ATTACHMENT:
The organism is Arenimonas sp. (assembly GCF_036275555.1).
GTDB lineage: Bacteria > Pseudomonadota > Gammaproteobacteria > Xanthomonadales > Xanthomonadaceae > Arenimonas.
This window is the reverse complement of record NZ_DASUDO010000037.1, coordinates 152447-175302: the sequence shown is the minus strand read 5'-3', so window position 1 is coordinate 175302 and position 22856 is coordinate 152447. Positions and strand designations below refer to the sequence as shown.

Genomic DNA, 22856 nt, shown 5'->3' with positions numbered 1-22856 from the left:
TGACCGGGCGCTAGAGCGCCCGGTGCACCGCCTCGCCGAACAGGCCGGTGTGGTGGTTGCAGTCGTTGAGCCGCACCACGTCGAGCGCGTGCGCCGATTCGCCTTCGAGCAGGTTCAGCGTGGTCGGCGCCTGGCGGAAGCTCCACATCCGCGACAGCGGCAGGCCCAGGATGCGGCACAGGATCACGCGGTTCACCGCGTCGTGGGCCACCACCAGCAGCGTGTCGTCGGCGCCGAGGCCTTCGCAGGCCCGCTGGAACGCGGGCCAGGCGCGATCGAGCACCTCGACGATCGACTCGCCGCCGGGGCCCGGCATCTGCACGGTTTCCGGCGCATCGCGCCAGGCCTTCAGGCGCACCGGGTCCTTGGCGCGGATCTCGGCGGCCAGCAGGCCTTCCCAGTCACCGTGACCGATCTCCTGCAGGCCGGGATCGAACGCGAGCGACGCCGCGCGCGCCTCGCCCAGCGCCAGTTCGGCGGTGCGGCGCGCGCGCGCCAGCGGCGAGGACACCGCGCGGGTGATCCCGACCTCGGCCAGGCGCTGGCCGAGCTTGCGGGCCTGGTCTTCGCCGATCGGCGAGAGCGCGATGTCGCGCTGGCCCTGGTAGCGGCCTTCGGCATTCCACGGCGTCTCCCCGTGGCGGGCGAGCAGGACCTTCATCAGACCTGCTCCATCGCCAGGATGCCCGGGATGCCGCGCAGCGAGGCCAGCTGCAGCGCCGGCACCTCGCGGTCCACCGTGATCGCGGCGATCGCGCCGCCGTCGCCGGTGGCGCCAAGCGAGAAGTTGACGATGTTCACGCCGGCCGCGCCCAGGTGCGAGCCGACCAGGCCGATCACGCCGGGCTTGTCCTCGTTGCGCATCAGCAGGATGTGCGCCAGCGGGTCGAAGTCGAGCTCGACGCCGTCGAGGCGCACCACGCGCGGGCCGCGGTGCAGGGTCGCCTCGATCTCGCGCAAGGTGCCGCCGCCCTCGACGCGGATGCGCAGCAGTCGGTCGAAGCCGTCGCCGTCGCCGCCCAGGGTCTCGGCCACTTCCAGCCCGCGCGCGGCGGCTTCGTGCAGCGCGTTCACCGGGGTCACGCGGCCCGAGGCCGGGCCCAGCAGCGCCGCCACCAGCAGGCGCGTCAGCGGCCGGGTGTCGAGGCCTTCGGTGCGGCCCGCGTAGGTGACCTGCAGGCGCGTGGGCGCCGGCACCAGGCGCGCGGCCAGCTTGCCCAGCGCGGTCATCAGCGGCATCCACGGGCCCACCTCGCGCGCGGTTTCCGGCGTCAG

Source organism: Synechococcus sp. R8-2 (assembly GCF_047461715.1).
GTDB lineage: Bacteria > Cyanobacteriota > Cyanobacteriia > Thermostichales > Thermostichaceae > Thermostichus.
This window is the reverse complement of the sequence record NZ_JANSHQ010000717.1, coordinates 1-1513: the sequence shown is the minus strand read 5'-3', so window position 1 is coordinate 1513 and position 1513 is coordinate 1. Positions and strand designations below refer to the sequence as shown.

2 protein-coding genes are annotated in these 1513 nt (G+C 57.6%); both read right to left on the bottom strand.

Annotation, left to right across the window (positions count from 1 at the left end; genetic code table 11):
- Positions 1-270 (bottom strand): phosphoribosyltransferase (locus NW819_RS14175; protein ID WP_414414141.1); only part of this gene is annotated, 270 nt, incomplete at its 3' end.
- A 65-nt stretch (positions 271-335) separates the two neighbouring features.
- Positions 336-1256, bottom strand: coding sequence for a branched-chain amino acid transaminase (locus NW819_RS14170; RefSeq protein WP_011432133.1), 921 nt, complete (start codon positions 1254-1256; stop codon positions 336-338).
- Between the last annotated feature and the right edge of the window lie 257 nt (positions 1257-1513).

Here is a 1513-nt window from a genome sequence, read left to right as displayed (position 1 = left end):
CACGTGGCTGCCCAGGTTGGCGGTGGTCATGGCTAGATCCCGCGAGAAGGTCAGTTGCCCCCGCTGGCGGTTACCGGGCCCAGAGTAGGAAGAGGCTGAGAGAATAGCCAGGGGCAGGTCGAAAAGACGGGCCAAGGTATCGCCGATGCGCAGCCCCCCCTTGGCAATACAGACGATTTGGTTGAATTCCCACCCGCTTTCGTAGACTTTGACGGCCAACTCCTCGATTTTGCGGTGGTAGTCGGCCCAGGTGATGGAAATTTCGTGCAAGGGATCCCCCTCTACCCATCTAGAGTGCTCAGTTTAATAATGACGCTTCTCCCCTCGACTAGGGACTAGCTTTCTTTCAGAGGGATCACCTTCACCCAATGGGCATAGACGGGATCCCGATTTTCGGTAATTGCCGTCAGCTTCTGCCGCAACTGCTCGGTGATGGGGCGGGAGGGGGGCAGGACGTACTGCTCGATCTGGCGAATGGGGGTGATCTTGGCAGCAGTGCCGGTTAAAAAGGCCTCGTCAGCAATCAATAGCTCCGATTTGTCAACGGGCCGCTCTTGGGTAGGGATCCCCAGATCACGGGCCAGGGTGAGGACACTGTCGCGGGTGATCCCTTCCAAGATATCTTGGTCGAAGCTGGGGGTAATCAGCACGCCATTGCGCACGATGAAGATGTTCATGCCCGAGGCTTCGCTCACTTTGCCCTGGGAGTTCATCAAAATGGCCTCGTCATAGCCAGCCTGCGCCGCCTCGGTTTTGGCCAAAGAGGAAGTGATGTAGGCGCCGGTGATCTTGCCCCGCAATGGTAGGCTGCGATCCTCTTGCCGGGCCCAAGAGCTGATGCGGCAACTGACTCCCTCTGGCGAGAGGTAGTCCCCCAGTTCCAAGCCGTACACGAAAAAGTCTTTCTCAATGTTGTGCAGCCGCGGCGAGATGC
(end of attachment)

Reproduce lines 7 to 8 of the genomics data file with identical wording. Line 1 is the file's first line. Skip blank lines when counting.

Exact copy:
GTDB lineage: Bacteria > Cyanobacteriota > Cyanobacteriia > Thermostichales > Thermostichaceae > Thermostichus.
This window is the reverse complement of the sequence record NZ_JANSHQ010000717.1, coordinates 1-1513: the sequence shown is the minus strand read 5'-3', so window position 1 is coordinate 1513 and position 1513 is coordinate 1. Positions and strand designations below refer to the sequence as shown.